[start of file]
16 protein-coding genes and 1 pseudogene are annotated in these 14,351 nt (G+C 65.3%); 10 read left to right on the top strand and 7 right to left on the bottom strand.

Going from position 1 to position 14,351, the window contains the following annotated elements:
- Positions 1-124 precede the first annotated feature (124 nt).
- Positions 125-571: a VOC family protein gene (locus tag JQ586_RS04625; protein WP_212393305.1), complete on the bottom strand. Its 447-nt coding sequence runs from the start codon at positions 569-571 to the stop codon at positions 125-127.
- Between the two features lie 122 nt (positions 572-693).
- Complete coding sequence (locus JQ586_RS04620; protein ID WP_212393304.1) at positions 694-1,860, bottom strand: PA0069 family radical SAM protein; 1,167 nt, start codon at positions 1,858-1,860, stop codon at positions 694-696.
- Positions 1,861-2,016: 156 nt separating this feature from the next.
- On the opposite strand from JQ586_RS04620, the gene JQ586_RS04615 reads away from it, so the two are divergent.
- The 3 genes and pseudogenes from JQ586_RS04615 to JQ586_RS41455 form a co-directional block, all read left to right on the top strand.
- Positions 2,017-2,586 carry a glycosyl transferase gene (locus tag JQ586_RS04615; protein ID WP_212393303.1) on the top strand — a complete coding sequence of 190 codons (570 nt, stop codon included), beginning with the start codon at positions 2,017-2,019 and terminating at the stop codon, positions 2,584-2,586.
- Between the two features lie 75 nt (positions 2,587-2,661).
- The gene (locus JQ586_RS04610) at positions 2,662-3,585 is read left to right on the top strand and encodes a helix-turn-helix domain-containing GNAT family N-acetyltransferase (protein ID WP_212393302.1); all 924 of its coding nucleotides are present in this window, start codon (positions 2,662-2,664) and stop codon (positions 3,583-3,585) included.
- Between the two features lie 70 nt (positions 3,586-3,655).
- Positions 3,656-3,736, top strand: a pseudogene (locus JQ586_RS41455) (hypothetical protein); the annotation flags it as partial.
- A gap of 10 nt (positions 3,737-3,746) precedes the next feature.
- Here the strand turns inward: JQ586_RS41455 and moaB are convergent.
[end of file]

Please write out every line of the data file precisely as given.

16 protein-coding genes and 1 pseudogene are annotated in these 14,351 nt (G+C 65.3%); 10 read left to right on the top strand and 7 right to left on the bottom strand.

Going from position 1 to position 14,351, the window contains the following annotated elements:
- Positions 1-124 precede the first annotated feature (124 nt).
- Positions 125-571: a VOC family protein gene (locus tag JQ586_RS04625; protein WP_212393305.1), complete on the bottom strand. Its 447-nt coding sequence runs from the start codon at positions 569-571 to the stop codon at positions 125-127.
- Between the two features lie 122 nt (positions 572-693).
- Complete coding sequence (locus JQ586_RS04620; protein ID WP_212393304.1) at positions 694-1,860, bottom strand: PA0069 family radical SAM protein; 1,167 nt, start codon at positions 1,858-1,860, stop codon at positions 694-696.
- Positions 1,861-2,016: 156 nt separating this feature from the next.
- On the opposite strand from JQ586_RS04620, the gene JQ586_RS04615 reads away from it, so the two are divergent.
- The 3 genes and pseudogenes from JQ586_RS04615 to JQ586_RS41455 form a co-directional block, all read left to right on the top strand.
- Positions 2,017-2,586 carry a glycosyl transferase gene (locus tag JQ586_RS04615; protein ID WP_212393303.1) on the top strand — a complete coding sequence of 190 codons (570 nt, stop codon included), beginning with the start codon at positions 2,017-2,019 and terminating at the stop codon, positions 2,584-2,586.
- Between the two features lie 75 nt (positions 2,587-2,661).
- The gene (locus JQ586_RS04610) at positions 2,662-3,585 is read left to right on the top strand and encodes a helix-turn-helix domain-containing GNAT family N-acetyltransferase (protein ID WP_212393302.1); all 924 of its coding nucleotides are present in this window, start codon (positions 2,662-2,664) and stop codon (positions 3,583-3,585) included.
- Between the two features lie 70 nt (positions 3,586-3,655).
- Positions 3,656-3,736, top strand: a pseudogene (locus JQ586_RS41455) (hypothetical protein); the annotation flags it as partial.
- A gap of 10 nt (positions 3,737-3,746) precedes the next feature.
- Here the strand turns inward: JQ586_RS41455 and moaB are convergent.